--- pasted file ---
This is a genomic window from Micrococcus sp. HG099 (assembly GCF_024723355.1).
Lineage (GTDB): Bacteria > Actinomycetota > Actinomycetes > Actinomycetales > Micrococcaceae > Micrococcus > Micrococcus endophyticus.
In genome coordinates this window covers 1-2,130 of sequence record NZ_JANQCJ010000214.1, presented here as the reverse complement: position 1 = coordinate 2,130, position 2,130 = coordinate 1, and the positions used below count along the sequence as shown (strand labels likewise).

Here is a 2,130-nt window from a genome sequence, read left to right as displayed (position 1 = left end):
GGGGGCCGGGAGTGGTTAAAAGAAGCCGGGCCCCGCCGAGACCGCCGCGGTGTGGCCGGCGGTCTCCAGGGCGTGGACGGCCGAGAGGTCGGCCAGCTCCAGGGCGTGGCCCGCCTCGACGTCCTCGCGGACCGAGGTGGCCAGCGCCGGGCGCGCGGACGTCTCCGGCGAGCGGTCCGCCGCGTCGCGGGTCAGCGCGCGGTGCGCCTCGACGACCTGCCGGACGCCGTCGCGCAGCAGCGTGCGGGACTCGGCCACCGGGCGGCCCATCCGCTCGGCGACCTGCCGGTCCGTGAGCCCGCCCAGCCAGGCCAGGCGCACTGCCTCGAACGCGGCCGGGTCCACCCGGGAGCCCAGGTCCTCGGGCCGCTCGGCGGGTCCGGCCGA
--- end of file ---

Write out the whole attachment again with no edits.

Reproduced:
This is a genomic window from Micrococcus sp. HG099 (assembly GCF_024723355.1).
Lineage (GTDB): Bacteria > Actinomycetota > Actinomycetes > Actinomycetales > Micrococcaceae > Micrococcus > Micrococcus endophyticus.
In genome coordinates this window covers 1-2,130 of sequence record NZ_JANQCJ010000214.1, presented here as the reverse complement: position 1 = coordinate 2,130, position 2,130 = coordinate 1, and the positions used below count along the sequence as shown (strand labels likewise).

Here is a 2,130-nt window from a genome sequence, read left to right as displayed (position 1 = left end):
GGGGGCCGGGAGTGGTTAAAAGAAGCCGGGCCCCGCCGAGACCGCCGCGGTGTGGCCGGCGGTCTCCAGGGCGTGGACGGCCGAGAGGTCGGCCAGCTCCAGGGCGTGGCCCGCCTCGACGTCCTCGCGGACCGAGGTGGCCAGCGCCGGGCGCGCGGACGTCTCCGGCGAGCGGTCCGCCGCGTCGCGGGTCAGCGCGCGGTGCGCCTCGACGACCTGCCGGACGCCGTCGCGCAGCAGCGTGCGGGACTCGGCCACCGGGCGGCCCATCCGCTCGGCGACCTGCCGGTCCGTGAGCCCGCCCAGCCAGGCCAGGCGCACTGCCTCGAACGCGGCCGGGTCCACCCGGGAGCCCAGGTCCTCGGGCCGCTCGGCGGGTCCGGCCGA